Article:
Fujitsu StorageCluster Walkthrough part 2

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Published: Tuesday, 27 March 2018 11:36

Welcome back to part 2 of my ETERNUS StorageCluster Walkthrough. Part 1 covered some basic topics. Part 2 will be a technical part where I wil show you how to implement the solution.
For better understanding I will do that in a kind of step-by-step guide but not in very great detail. SC isn't extremely easy and you should have a solid understanding of base technologies in the ETERNUS storage systems. So please don't try to implement SC as a complete newbie.

Let's start....

Step 1: software installation

The software installation is quite simple. If you already have ETERNUS storage systems you probably have SF Cruiser already installed. The installation itself is always the same no matter if you have Express, Basic or Standard Edition of SF Cruiser. Simply take a Windows Server host (2008R2 or higher, I would recommend using Server 2012 R2 or 2016), join it to an AD (or leave it standalone, it's only important for the accounts you can use to logon to the application), put in the installation media (you can get latest version from and start the installation. Take care about the groups that must exist on the system for authentication reasons.
After setup is done, connect to SF Cruiser (https://name-of-your-sf-server:9855), login with administrative credentials (see group membership) and start adding your ETERNUS systems

Step 2: adding storage systems to SF Cruiser

Second step is to add both storage systems to SF Cruiser. First thing to do is to prepare the storage. Login to the storage system, enable SNMP and allow the SF Cruiser server to be the manager (this allows the Windows system to connect to the storage system with the provided SNMP community). Additionally, create a new user with a strong password and give him the "software" role.
After you've done the preparation steps you can add the system to SF Cruiser by providing IP, SNMP community, username and password. Rest is done by SF Cruiser automatically.
When the system is registered with SF Cruiser, you can install the StorageCluster license. Activate the license (TAN) at Fujitsus license portal ( and you will receive a license key. The SC TAN will create three licenses, one for SC itself, one for SF Cruiser standard and one for Advanced Copy Manager Remote Copy (this technology is essentially used to "mirror" the bits between the nodes). Apply all of them to the added node and you're done.

Step 3: prepare the storage whitness/SC controller server

As already mentioned, the storage whitness is needed for avoiding split-brain scenarios. It is also required to enable automatic failover. Without a controller server you are restricted to do manual failover.
Requirements for this node are quite low. A supported version of Windows can be used to install the SF agent on it. Currently ONLY Windows OS is supported. Take care to only use a system that doesn't consume storage from the ETERNUS SC. You know what a chicken-egg-problem is? A physical backupserver for example is fine. Install the agent (get it from, add it to SF Cruiser and you're almost done. Later you will have to manually edit two files (C:\ETERNUS_SF\ESC\Agent\etc\Correlation.ini and C:\ETERNUS_SF\ESC\Agent\etc\TFOConfig.ini) to get the quorum function to work but for the moment you're done.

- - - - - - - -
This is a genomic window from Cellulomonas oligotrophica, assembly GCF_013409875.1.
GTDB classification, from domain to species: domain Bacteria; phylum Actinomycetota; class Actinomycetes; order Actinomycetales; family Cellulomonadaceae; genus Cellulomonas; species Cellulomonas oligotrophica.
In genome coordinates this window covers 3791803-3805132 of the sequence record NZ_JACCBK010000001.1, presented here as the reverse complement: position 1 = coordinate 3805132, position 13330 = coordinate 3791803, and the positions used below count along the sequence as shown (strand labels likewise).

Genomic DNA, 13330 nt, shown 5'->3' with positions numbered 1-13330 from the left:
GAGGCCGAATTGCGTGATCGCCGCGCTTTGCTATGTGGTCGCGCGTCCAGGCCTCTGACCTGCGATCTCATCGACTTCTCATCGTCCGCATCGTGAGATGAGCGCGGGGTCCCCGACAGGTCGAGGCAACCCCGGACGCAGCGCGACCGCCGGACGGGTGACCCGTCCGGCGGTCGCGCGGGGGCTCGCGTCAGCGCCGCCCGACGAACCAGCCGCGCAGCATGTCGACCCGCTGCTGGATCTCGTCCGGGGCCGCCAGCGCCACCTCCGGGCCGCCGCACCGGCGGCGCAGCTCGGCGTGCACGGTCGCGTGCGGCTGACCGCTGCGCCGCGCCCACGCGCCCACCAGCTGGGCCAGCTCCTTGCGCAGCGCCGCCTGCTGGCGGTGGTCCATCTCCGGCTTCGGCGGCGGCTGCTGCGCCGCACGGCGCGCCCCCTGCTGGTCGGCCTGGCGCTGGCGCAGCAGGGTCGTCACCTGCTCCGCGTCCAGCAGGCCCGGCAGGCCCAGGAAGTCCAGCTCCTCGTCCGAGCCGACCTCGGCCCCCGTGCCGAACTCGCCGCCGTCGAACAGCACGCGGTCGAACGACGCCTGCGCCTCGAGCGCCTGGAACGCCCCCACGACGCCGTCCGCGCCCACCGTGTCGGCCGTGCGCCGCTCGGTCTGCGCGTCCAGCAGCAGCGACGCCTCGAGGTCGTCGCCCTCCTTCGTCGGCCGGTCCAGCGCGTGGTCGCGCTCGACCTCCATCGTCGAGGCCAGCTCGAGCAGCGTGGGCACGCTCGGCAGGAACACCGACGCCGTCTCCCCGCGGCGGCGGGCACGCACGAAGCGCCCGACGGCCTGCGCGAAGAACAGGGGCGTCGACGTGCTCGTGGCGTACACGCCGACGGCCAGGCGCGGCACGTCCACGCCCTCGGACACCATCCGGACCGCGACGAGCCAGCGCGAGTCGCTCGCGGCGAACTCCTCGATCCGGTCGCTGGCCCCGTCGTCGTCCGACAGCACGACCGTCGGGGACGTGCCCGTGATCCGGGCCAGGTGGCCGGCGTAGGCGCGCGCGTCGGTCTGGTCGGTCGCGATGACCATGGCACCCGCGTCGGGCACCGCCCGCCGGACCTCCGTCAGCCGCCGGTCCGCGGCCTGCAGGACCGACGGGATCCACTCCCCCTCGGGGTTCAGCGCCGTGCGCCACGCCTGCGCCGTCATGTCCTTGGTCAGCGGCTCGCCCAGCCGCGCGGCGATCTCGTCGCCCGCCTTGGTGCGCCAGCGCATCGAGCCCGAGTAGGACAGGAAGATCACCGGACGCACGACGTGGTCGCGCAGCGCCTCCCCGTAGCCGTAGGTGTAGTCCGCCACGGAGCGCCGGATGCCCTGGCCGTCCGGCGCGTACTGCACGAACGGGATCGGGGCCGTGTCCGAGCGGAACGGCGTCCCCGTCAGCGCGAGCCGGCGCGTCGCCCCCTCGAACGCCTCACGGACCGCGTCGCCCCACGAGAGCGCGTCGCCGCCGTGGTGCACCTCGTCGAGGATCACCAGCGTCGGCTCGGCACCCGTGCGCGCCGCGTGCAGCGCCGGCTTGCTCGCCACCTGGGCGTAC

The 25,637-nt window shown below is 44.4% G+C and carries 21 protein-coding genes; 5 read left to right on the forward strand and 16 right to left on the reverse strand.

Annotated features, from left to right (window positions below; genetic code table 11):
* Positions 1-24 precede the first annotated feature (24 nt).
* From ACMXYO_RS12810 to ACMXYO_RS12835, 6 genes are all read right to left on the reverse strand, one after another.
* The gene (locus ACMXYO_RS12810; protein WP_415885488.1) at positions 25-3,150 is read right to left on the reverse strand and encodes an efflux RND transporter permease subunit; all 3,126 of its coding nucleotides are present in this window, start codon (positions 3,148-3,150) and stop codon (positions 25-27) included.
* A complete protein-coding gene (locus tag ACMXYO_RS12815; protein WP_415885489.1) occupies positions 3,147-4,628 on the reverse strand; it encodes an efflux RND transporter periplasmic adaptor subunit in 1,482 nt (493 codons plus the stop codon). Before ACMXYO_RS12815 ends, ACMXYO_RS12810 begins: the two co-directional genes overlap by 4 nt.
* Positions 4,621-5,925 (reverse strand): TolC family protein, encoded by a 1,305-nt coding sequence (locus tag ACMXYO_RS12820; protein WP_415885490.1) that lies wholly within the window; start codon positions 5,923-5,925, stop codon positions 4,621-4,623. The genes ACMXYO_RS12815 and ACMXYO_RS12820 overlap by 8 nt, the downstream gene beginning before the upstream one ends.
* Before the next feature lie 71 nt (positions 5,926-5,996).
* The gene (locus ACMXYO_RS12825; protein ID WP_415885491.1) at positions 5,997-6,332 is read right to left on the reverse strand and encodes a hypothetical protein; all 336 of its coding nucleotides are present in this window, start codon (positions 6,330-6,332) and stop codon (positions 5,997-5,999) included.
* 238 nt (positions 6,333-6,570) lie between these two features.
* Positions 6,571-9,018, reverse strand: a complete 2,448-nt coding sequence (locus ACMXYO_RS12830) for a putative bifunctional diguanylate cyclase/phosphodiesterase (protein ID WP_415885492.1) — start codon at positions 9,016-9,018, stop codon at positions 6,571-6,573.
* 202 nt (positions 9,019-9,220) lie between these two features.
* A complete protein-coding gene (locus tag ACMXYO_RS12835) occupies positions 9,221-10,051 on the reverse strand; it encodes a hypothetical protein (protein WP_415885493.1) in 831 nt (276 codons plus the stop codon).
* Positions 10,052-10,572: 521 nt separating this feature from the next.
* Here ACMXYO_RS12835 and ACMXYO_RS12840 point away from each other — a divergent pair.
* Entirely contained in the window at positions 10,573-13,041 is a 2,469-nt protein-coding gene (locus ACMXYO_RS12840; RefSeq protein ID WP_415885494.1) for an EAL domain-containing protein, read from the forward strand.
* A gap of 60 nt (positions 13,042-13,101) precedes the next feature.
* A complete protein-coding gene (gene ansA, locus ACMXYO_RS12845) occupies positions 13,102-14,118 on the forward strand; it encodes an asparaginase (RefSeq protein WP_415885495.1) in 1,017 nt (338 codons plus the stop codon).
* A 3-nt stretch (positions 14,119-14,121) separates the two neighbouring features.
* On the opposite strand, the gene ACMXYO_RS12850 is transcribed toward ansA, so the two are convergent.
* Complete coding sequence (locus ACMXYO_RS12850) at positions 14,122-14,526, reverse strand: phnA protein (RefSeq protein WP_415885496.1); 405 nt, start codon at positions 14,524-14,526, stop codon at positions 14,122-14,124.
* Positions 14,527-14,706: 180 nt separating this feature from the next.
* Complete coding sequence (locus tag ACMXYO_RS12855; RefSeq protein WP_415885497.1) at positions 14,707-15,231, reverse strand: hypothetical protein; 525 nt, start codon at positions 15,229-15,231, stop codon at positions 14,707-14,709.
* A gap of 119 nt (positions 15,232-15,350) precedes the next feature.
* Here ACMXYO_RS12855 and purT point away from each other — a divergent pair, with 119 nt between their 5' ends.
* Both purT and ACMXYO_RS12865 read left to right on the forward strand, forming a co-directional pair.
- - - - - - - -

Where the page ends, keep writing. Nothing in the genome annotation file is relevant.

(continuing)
Step 4: Fibre Channel Zoning  

Next step is to create aliases and zones for the frontend (the ports that offer storage to the applications ervers) and the mirror ports. If you have a DX200 S4 with 4 FC ports in each controller I would recommend to use the ports this way for a basic setup:

CM0 CA0 P0 -> Frontend Fabric 1
CM0 CA0 P1 -> Mirror Fabric 1
CM0 CA1 P0 -> Reserved port for failover
CM0 CA1 P1 -> future use

CM1 CA0 P0 -> Frontend Fabric 2
CM1 CA0 P1 -> Mirror Fabric 2
CM0 CA1 P0 -> Reserved port for failover
CM0 CA1 P1 -> future use

Create zones for application server <-> frontend ports, application server <-> reserved ports, mirror ports node1 <-> mirror ports node2.

Step 5: Port configuration

Make sure all ports are correctly set to Fabric mode (FC-Al is default for all ports and you have to switch them to fabric mode if you use switches). All FE and Reserved ports must have role CA whereas all MIR ports need the role RA (stands for Remote Adapter). Easiest way to reconfigure these ports is using the GUI from the ETERNUS system itself. You can also do it with SF Cruiser but its slower.

The ports should now look like this:

SC pic1

Step 6: Create Host Port Group

After enabling zones on the FC switch your storage systems "sees" the application server. Before you can present storage to the server you have to create a port group for the server containing the WWNs of the FC HBA in the server. For the moment, creating the host port group is enough, don't present any storage to the host.

Step 7: Create REC path

Creating a REC path allows both storage systems to transfer mirror data. This is done via SF Cruiser. Select the first storage system, click on Storage Cluster -> REC path and then choose "Remote Copy Conf." on the right side.
In the wizards first step choose the remote storage system and click next. Change all settings to match the picture below.

SC pic2

In the next step, choose CM0 CA0 P01 from the first system and the same port from the second system. Click on the "Add" button to add this connection. Do the same for CM1 CA0 P01 on both nodes. Your setup should now look like this:

SC pic3

If the status of the mirror links is not "Normal" check for correct port mode (must be RA), FC zoning (one zone for each mirror link), fabric mode (fabric, not FC-AL) and same speed.

In the next step (Select REC Buffer) leave all settings unchanged and click Next. Confirm all settings an click Close to finish the wizard. Now you have a working mirror path between your two storage systems. You don't have to do the same config on the second node. The config will be published to both nodes by SF Manager.

Step 8: Creating TFO Group